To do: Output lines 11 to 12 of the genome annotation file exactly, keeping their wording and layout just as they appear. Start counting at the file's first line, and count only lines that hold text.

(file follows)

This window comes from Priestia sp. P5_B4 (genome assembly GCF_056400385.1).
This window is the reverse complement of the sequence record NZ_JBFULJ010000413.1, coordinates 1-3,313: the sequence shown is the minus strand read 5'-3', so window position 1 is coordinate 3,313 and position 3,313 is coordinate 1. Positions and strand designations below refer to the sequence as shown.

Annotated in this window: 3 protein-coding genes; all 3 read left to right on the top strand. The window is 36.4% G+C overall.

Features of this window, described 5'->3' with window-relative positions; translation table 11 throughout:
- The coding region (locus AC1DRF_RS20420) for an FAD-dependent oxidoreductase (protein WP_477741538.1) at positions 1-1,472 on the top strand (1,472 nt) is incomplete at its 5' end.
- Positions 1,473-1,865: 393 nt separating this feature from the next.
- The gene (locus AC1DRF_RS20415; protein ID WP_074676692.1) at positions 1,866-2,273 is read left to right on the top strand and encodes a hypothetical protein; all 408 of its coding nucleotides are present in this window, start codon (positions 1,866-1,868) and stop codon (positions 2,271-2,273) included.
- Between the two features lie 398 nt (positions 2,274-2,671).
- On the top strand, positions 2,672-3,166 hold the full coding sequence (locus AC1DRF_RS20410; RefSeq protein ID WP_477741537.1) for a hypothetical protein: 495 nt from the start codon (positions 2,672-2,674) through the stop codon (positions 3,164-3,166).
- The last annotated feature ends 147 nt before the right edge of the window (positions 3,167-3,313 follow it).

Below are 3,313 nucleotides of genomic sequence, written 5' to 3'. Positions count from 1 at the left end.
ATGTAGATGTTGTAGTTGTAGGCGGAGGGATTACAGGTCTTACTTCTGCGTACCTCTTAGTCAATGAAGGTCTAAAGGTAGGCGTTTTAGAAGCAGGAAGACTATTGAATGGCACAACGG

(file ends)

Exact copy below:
Below are 3,313 nucleotides of genomic sequence, written 5' to 3'. Positions count from 1 at the left end.
ATGTAGATGTTGTAGTTGTAGGCGGAGGGATTACAGGTCTTACTTCTGCGTACCTCTTAGTCAATGAAGGTCTAAAGGTAGGCGTTTTAGAAGCAGGAAGACTATTGAATGGCACAACGG